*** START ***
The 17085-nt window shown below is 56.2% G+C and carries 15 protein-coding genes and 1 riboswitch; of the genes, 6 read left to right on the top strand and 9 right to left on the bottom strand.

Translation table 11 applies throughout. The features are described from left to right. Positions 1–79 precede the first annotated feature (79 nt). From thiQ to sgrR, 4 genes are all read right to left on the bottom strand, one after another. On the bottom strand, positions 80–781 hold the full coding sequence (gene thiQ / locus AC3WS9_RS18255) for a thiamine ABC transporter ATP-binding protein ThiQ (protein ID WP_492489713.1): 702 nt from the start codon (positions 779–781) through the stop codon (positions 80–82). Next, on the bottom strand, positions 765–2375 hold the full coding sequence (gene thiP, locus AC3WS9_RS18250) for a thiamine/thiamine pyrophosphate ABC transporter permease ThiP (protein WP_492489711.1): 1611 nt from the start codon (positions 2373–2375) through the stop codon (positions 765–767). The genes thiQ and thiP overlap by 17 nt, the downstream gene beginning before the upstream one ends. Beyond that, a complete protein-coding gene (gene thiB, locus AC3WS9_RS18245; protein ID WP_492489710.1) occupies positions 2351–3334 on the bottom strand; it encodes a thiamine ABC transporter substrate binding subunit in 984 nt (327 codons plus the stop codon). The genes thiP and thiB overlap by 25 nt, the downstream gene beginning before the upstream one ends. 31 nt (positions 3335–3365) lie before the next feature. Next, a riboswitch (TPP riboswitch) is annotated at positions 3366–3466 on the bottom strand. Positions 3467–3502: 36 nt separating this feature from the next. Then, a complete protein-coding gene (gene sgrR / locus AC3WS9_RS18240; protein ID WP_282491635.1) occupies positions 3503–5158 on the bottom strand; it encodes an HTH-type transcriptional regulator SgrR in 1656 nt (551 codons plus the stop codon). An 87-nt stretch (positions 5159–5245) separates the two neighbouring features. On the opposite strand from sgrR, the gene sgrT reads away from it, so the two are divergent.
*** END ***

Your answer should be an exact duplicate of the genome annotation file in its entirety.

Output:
The 17085-nt window shown below is 56.2% G+C and carries 15 protein-coding genes and 1 riboswitch; of the genes, 6 read left to right on the top strand and 9 right to left on the bottom strand.

Translation table 11 applies throughout. The features are described from left to right. Positions 1–79 precede the first annotated feature (79 nt). From thiQ to sgrR, 4 genes are all read right to left on the bottom strand, one after another. On the bottom strand, positions 80–781 hold the full coding sequence (gene thiQ / locus AC3WS9_RS18255) for a thiamine ABC transporter ATP-binding protein ThiQ (protein ID WP_492489713.1): 702 nt from the start codon (positions 779–781) through the stop codon (positions 80–82). Next, on the bottom strand, positions 765–2375 hold the full coding sequence (gene thiP, locus AC3WS9_RS18250) for a thiamine/thiamine pyrophosphate ABC transporter permease ThiP (protein WP_492489711.1): 1611 nt from the start codon (positions 2373–2375) through the stop codon (positions 765–767). The genes thiQ and thiP overlap by 17 nt, the downstream gene beginning before the upstream one ends. Beyond that, a complete protein-coding gene (gene thiB, locus AC3WS9_RS18245; protein ID WP_492489710.1) occupies positions 2351–3334 on the bottom strand; it encodes a thiamine ABC transporter substrate binding subunit in 984 nt (327 codons plus the stop codon). The genes thiP and thiB overlap by 25 nt, the downstream gene beginning before the upstream one ends. 31 nt (positions 3335–3365) lie before the next feature. Next, a riboswitch (TPP riboswitch) is annotated at positions 3366–3466 on the bottom strand. Positions 3467–3502: 36 nt separating this feature from the next. Then, a complete protein-coding gene (gene sgrR / locus AC3WS9_RS18240; protein ID WP_282491635.1) occupies positions 3503–5158 on the bottom strand; it encodes an HTH-type transcriptional regulator SgrR in 1656 nt (551 codons plus the stop codon). An 87-nt stretch (positions 5159–5245) separates the two neighbouring features. On the opposite strand from sgrR, the gene sgrT reads away from it, so the two are divergent.